A UC Davis Health team of surgeons and scientists has integrated a novel imaging technology with robotic surgical systems to help detect primary cancerous tissue during head and neck cancer surgeries. The technology, known as Fluorescence Lifetime Imaging (FLIm), allows surgeons to identify and remove malignant primary tumors more precisely and thoroughly.
In a study published in Head and Neck journal, the team shared the results of testing FLIm in six patients with squamous cell carcinoma of unknown primary in the head and neck.
“Depending on the diagnostic and clinical capabilities of medical institutions, up to 50% of primary tumors may remain undiscovered for patients with this type of cancer,” said Andrew Birkeland, M.D., assistant professor in the Department of Otolaryngology-Head and Neck Surgery and the UC Davis Comprehensive Cancer Center and coauthor of the study. “Missing the primary tumors might put patients at risk of cancer spread and death.”
What is squamous cell carcinoma of unknown primary in the head and neck?
Head and neck squamous cell carcinoma of unknown primary origin, also known as occult primary, is a clinical scenario when metastatic carcinoma is identified in the neck’s lymph nodes, but the primary tumor location is not identified by standard imaging or clinical exam methods.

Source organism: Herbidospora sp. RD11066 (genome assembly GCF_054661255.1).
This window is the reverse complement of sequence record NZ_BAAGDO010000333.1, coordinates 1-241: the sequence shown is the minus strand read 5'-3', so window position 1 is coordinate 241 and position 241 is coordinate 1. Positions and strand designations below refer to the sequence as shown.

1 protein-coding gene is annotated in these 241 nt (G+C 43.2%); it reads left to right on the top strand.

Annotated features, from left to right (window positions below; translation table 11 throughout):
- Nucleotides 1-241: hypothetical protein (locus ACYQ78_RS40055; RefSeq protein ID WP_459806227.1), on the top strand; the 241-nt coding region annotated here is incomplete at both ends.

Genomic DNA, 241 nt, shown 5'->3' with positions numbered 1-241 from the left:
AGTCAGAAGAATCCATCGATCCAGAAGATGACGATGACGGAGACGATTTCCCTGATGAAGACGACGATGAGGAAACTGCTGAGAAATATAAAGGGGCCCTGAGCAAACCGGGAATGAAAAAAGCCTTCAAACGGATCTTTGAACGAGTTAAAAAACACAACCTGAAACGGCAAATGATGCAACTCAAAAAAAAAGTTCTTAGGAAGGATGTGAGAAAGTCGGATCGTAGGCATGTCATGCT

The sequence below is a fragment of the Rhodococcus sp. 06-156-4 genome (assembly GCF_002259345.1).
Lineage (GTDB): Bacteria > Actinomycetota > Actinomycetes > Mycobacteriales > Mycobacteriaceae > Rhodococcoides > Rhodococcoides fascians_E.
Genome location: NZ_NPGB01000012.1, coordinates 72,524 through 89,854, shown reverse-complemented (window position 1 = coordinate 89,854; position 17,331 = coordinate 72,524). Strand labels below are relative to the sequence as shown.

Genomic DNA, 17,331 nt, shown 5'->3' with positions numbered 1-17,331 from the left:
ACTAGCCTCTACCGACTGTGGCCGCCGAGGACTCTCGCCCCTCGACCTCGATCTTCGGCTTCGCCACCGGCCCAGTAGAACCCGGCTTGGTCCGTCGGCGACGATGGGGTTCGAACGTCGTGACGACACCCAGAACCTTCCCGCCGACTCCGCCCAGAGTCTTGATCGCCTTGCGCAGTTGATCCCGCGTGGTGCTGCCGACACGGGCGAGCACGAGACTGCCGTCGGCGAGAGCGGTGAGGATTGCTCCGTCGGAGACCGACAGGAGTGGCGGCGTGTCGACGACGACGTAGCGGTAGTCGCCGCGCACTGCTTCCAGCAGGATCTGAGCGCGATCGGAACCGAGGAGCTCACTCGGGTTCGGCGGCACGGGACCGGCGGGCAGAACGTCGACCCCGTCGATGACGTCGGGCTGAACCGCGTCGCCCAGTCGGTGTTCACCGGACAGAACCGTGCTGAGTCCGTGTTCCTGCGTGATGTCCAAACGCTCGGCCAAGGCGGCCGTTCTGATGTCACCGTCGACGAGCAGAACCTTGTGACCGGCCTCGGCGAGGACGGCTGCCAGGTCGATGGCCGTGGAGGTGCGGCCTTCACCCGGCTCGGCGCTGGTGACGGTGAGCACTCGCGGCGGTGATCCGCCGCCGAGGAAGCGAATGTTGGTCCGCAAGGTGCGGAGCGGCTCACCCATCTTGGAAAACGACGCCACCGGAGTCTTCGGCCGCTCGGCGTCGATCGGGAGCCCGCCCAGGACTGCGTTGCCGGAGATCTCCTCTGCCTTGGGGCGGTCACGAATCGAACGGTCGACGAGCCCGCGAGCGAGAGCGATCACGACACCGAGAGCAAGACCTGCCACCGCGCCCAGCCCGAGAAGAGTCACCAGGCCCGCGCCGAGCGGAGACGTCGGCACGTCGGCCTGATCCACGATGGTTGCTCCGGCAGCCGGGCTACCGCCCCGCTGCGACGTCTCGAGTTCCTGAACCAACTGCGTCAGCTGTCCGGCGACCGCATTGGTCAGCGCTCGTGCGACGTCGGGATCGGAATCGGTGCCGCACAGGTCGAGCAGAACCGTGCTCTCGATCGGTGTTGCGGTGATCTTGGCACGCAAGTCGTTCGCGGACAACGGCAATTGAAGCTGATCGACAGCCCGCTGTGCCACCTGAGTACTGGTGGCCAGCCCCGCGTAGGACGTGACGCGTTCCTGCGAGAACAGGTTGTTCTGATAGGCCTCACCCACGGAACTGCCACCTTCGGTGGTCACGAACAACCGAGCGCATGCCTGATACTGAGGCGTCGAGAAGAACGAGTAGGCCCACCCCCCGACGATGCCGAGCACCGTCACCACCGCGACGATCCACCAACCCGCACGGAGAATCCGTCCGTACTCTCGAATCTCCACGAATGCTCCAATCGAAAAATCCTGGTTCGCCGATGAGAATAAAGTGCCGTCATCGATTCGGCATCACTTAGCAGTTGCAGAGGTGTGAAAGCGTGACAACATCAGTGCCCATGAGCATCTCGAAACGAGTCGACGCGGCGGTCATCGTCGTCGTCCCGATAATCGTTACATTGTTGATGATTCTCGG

Around 2600 new cases of occult primary cancer are identified each year in the U.S. In most cases, especially those related to the human papillomavirus (HPV), the primary site is suspected to be in the palatine tonsils and the lingual tonsils of the base of tongue. These cancers are less likely to be associated with tobacco and alcohol abuse.
FLIm technology integrated into TORS to detect cancerous tissues
Integrating imaging technology into transoral robotic surgeries
Transoral robotic surgical platforms (TORS), such as the da Vinci® Surgical System, allow for minimally invasive surgeries to detect and remove tumors from hard-to-reach areas in the head and neck. To improve decision-making during surgeries and enhance the detection of elusive tumors, new diagnostic technologies compatible with TORS are needed.
“If surgeons can identify and visualize metabolic changes in tissue during the operation, they can precisely remove cancerous tissues and improve the patient’s survival,” Birkeland said.
What is FLIm and how does it work?
FLIm was developed at the University of California, Davis. The technology allows for the objective visual detection of tumors using the tissue’s intrinsic fluorescence properties. The surgeon scans the tissues for fluorescent changes related to alterations in tissue metabolism, a factor strongly linked to cancerous tumors. The FLIm device captures and analyzes the intrinsic light emitted by the tissues and provides visual and quantitative data of the autofluorescence light.
The technology has showed benefits in the diagnosis and surgical guidance in brain and breast cancer surgeries and potential in identifying heart disease.
The team integrated FLIm into a transoral robotic system to acquire optical data on the oropharyngeal tissues of patients with head and neck carcinoma of unknown primary origin. The combined robotic-imaging power captured and analyzed tissue autofluorescence to differentiate tissue types.
The team first used a dataset of 55 patients with known primary tumors to train a machine learning classifier and develop a model that can accurately identify the presence and location of occult cancer using FLIm tissue autofluorescence.